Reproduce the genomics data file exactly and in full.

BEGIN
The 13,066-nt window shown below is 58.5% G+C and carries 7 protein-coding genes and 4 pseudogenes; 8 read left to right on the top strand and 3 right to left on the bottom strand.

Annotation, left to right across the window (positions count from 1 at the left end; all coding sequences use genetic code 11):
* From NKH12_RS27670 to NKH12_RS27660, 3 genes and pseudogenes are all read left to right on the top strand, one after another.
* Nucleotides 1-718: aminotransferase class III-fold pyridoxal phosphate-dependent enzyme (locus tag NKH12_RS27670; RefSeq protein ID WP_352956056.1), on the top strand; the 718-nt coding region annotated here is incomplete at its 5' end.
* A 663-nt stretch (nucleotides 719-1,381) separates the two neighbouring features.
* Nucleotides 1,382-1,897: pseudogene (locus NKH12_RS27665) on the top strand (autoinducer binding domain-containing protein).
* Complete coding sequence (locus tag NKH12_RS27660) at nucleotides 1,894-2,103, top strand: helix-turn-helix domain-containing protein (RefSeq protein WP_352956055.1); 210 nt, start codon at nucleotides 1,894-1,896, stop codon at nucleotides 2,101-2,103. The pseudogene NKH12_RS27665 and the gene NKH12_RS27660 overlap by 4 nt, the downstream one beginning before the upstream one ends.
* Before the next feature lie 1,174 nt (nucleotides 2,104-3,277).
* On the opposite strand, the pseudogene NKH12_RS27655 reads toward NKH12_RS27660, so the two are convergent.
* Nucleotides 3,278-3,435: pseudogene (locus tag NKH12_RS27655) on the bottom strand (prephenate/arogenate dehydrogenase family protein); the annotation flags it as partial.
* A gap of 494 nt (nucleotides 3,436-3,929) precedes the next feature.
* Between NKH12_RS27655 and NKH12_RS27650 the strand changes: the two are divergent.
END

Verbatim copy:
The 13,066-nt window shown below is 58.5% G+C and carries 7 protein-coding genes and 4 pseudogenes; 8 read left to right on the top strand and 3 right to left on the bottom strand.

Annotation, left to right across the window (positions count from 1 at the left end; all coding sequences use genetic code 11):
* From NKH12_RS27670 to NKH12_RS27660, 3 genes and pseudogenes are all read left to right on the top strand, one after another.
* Nucleotides 1-718: aminotransferase class III-fold pyridoxal phosphate-dependent enzyme (locus tag NKH12_RS27670; RefSeq protein ID WP_352956056.1), on the top strand; the 718-nt coding region annotated here is incomplete at its 5' end.
* A 663-nt stretch (nucleotides 719-1,381) separates the two neighbouring features.
* Nucleotides 1,382-1,897: pseudogene (locus NKH12_RS27665) on the top strand (autoinducer binding domain-containing protein).
* Complete coding sequence (locus tag NKH12_RS27660) at nucleotides 1,894-2,103, top strand: helix-turn-helix domain-containing protein (RefSeq protein WP_352956055.1); 210 nt, start codon at nucleotides 1,894-1,896, stop codon at nucleotides 2,101-2,103. The pseudogene NKH12_RS27665 and the gene NKH12_RS27660 overlap by 4 nt, the downstream one beginning before the upstream one ends.
* Before the next feature lie 1,174 nt (nucleotides 2,104-3,277).
* On the opposite strand, the pseudogene NKH12_RS27655 reads toward NKH12_RS27660, so the two are convergent.
* Nucleotides 3,278-3,435: pseudogene (locus tag NKH12_RS27655) on the bottom strand (prephenate/arogenate dehydrogenase family protein); the annotation flags it as partial.
* A gap of 494 nt (nucleotides 3,436-3,929) precedes the next feature.
* Between NKH12_RS27655 and NKH12_RS27650 the strand changes: the two are divergent.